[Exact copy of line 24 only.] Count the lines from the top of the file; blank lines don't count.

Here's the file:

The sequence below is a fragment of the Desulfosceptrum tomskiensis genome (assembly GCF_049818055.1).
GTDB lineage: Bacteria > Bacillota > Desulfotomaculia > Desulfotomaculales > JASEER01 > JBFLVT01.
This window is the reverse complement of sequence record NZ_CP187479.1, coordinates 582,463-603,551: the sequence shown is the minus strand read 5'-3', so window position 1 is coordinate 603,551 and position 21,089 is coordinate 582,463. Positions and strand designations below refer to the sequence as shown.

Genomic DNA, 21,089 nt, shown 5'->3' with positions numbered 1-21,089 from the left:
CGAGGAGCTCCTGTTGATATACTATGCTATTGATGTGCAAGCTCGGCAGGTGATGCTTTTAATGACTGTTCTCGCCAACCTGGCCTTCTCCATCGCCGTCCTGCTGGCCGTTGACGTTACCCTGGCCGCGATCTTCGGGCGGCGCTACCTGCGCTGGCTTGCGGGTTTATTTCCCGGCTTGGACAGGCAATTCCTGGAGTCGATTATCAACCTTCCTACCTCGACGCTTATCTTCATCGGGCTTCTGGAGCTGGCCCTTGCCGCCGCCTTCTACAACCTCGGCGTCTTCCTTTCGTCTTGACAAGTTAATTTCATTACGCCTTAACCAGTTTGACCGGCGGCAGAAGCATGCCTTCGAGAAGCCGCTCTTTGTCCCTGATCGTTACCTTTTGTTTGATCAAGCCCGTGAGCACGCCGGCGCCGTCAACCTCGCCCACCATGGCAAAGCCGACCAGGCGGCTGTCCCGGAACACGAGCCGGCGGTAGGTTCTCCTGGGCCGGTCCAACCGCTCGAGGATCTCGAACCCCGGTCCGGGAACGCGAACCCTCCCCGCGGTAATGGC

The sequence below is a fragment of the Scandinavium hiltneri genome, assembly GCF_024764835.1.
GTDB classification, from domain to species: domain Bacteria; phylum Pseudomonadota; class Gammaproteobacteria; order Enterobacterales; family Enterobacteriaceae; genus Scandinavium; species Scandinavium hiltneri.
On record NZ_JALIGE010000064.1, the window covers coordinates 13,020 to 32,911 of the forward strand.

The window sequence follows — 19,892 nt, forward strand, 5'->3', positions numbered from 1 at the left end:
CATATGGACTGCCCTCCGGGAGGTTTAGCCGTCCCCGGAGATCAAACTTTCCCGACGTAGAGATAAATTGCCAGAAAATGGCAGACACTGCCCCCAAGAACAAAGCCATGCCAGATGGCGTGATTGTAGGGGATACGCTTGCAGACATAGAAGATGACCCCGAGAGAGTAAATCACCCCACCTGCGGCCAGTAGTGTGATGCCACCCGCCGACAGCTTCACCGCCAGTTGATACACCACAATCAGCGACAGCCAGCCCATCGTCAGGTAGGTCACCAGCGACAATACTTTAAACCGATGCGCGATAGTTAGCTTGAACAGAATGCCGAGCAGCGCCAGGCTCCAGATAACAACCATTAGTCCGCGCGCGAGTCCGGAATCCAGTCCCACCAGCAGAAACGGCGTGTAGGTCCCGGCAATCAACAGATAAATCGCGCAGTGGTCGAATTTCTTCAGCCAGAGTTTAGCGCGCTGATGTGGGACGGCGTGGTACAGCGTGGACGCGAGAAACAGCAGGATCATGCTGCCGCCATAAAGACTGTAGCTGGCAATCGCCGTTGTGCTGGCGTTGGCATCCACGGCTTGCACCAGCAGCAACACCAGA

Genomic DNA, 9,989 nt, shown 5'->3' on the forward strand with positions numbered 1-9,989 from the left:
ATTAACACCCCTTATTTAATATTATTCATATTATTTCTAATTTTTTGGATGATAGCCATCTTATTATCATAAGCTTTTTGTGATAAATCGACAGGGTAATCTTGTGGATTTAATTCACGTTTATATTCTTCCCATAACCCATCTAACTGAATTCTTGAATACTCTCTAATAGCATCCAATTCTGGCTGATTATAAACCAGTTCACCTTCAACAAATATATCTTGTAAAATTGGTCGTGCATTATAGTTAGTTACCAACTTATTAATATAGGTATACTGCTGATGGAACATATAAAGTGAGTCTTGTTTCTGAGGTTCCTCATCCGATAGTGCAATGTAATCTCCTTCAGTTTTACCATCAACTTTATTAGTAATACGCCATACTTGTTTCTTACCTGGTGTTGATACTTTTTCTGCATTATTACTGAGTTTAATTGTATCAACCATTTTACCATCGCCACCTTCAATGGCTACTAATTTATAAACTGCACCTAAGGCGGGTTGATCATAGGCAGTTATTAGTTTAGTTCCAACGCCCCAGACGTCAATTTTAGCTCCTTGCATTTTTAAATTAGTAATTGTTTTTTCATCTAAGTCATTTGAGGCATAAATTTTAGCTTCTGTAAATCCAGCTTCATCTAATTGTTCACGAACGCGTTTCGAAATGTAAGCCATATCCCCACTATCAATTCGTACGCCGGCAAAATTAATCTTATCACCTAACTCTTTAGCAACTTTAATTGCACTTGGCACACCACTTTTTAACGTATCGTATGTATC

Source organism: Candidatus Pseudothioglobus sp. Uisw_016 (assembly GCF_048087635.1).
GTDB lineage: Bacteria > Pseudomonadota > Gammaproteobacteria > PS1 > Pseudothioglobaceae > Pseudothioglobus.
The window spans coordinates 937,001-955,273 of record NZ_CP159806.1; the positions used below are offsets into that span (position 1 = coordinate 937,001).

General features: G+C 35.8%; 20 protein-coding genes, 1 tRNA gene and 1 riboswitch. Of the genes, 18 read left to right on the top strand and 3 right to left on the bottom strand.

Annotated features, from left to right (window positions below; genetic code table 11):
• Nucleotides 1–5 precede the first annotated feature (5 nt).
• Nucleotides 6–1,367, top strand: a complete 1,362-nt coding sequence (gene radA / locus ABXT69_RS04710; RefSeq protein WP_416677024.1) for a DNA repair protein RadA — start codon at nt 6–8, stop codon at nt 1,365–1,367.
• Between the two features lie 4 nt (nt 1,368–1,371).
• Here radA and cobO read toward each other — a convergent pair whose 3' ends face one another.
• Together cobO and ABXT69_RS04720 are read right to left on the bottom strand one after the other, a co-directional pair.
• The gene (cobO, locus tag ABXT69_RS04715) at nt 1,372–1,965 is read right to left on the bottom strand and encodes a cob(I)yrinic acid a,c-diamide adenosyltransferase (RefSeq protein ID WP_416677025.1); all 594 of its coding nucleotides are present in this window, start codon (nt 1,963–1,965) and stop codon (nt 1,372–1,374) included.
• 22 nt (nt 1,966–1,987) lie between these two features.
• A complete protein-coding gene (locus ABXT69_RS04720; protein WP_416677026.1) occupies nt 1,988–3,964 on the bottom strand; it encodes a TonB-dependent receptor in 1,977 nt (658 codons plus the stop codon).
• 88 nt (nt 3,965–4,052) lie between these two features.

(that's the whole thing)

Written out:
• 22 nt (nt 1,966–1,987) lie between these two features.